Brian Walshe appeared in court today after he was charged Tuesday with murdering his wife, Ana Walshe.
Walshe was read the charges and the court indicated not guilty pleas would be entered on his behalf. The defense did not contest bail, and a judge ordered him held without bail.
During the hearing, prosecutor Lynn Beland outlined the evidence that investigators have gathered so far against Walshe — including a chilling list of internet searches that she said Walshe made using his son's iPad starting on Jan. 1, the last day Ana was seen.
If you're just reading in now, here are some of the key moments from Wednesday's hearing in Walshe's case:
- A chilling list of internet searches allegedly made by Walshe: During the arraignment, Beland listed a series of online searches on how to cover up a murder that they say Walshe made from his son's iPad. For example, on Jan. 1, Beland said his searches included: "How long before a body starts to smell?" and "How to stop a body from decomposing." On Jan. 2, the prosecutor said he searched: "Hacksaw best tool to dismember." And the next day, on Jan. 3, Beland claimed Walshe's searches included: "What happens to hair on a dead body?"
- As the prosecutor listed off the searches, Walshe shook his head: Walshe remained mostly silent during Wednesday's arraignment. The only words Walshe spoke were "I do" when asked if he underst ood the charges he now faces. He appeared unfazed as Beland outlined the list of gruesome online searches, but he shook his head when she alleged he conducted searches on his son's iPad. Along with the searches in early January, Beland said there was one earlier internet search to note — on Dec. 27, the prosecutor added Walshe searched: "What's the best state to divorce?" The prosecutor said, "Rather than divorce, it is believed that Brian Walshe dismembered Ana Walshe and discarded her body."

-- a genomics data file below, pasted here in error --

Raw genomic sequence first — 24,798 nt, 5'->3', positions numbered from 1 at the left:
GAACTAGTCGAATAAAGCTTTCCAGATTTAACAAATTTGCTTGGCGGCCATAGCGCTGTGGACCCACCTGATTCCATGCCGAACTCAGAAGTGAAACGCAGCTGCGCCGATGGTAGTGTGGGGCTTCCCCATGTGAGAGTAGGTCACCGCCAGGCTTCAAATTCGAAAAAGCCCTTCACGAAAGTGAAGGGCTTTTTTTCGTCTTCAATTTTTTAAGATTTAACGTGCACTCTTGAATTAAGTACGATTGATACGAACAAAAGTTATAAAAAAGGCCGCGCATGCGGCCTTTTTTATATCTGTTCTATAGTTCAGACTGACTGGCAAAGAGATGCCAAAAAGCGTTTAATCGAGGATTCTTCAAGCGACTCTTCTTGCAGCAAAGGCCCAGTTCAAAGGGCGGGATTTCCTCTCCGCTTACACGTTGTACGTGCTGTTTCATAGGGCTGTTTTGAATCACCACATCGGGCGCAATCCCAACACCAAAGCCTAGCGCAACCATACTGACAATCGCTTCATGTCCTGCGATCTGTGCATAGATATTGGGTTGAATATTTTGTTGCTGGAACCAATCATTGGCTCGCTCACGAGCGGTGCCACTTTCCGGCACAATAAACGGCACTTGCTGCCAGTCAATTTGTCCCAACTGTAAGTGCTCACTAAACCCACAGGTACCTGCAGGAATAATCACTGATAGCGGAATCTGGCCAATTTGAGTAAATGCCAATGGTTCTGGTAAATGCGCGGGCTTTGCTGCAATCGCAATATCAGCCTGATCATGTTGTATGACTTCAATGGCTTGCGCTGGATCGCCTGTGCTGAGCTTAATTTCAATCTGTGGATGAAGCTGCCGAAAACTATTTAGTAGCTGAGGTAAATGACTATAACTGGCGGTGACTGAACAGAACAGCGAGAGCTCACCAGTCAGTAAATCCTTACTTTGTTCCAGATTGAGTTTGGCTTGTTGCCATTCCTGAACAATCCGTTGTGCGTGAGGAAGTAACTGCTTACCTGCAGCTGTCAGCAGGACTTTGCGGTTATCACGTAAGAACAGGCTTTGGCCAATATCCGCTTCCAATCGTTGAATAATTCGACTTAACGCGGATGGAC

- Law enforcement discovered 10 trash bags of evidence: Beland delved into the stunning details at arraignment on Wednesday, saying investigators discovered 10 trash bags of evidence. Among the items secured were towels, rags, slippers, tape, gloves, cleaning agents, a Covid-19 vaccination card in the name of Ana Walshe, a hacksaw and a hatchet, the prosecutor said. Investigators also discovered personal items, including a portion of a necklace consistent with one Ana had been seen wearing in photos. The prosecutor described surveillance and evidence from Brian’s phone showing he purchased items such as towels, bathmats, squeegees and a trash can at Lowe's.
- State crime lab tests found Ana's blood and DNA on some items: The Massachusetts state crime lab performed tests on items recovered from trash cans and determined human blood was present. State lab tests show that Ana and Brian’s DNA were contributors to the blood found on slippers, and a Tyvek suit – a protective near-full-body suit. Prosecutors say Ana Walshe’s DNA, as well as Brian Walshe’s DNA, were found as contributors to several blood samples tested within the garbage recovered during their expansive search of the missing woman.
- Walshe's defense attorney said the state's case isn't strong: Brian Walshe’s defense attorney called out prosecutors Wednesday for leaking evidence to the press, saying she believes their case against her client in the alleged murder of his wife is not strong. “In my experience, where, as here, the prosecution leaks so-called evidence to the press before they provide it to me, their case isn’t that strong,” Walshe's defense attorney Tracy Miner said in a statement released Wednesday.